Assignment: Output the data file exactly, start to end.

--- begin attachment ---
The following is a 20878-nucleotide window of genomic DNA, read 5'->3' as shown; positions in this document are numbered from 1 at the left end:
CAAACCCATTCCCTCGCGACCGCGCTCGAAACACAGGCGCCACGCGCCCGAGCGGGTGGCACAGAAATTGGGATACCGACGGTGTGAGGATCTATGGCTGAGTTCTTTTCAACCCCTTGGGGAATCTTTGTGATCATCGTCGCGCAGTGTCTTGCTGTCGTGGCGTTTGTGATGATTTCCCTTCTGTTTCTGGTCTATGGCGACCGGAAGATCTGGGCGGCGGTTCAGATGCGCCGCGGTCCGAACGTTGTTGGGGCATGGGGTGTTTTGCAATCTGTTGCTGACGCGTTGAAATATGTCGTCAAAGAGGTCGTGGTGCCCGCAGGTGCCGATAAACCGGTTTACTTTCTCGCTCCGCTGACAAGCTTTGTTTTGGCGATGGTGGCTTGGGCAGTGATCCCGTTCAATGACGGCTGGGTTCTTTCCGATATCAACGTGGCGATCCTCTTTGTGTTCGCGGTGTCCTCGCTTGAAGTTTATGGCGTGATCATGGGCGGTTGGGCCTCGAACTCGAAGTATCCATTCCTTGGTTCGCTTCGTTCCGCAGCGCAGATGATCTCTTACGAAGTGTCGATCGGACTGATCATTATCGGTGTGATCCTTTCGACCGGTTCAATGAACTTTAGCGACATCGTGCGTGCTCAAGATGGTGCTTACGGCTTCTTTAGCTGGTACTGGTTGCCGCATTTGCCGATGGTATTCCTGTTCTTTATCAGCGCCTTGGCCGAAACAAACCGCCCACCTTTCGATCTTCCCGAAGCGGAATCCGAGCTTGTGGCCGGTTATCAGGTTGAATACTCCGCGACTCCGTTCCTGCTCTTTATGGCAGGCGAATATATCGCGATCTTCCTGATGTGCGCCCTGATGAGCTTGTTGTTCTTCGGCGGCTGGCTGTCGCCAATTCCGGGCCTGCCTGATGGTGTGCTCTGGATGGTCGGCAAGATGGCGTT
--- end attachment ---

The following is a 20878-nucleotide window of genomic DNA, read 5'->3' as shown; positions in this document are numbered from 1 at the left end:
CAAACCCATTCCCTCGCGACCGCGCTCGAAACACAGGCGCCACGCGCCCGAGCGGGTGGCACAGAAATTGGGATACCGACGGTGTGAGGATCTATGGCTGAGTTCTTTTCAACCCCTTGGGGAATCTTTGTGATCATCGTCGCGCAGTGTCTTGCTGTCGTGGCGTTTGTGATGATTTCCCTTCTGTTTCTGGTCTATGGCGACCGGAAGATCTGGGCGGCGGTTCAGATGCGCCGCGGTCCGAACGTTGTTGGGGCATGGGGTGTTTTGCAATCTGTTGCTGACGCGTTGAAATATGTCGTCAAAGAGGTCGTGGTGCCCGCAGGTGCCGATAAACCGGTTTACTTTCTCGCTCCGCTGACAAGCTTTGTTTTGGCGATGGTGGCTTGGGCAGTGATCCCGTTCAATGACGGCTGGGTTCTTTCCGATATCAACGTGGCGATCCTCTTTGTGTTCGCGGTGTCCTCGCTTGAAGTTTATGGCGTGATCATGGGCGGTTGGGCCTCGAACTCGAAGTATCCATTCCTTGGTTCGCTTCGTTCCGCAGCGCAGATGATCTCTTACGAAGTGTCGATCGGACTGATCATTATCGGTGTGATCCTTTCGACCGGTTCAATGAACTTTAGCGACATCGTGCGTGCTCAAGATGGTGCTTACGGCTTCTTTAGCTGGTACTGGTTGCCGCATTTGCCGATGGTATTCCTGTTCTTTATCAGCGCCTTGGCCGAAACAAACCGCCCACCTTTCGATCTTCCCGAAGCGGAATCCGAGCTTGTGGCCGGTTATCAGGTTGAATACTCCGCGACTCCGTTCCTGCTCTTTATGGCAGGCGAATATATCGCGATCTTCCTGATGTGCGCCCTGATGAGCTTGTTGTTCTTCGGCGGCTGGCTGTCGCCAATTCCGGGCCTGCCTGATGGTGTGCTCTGGATGGTCGGCAAGATGGCGTT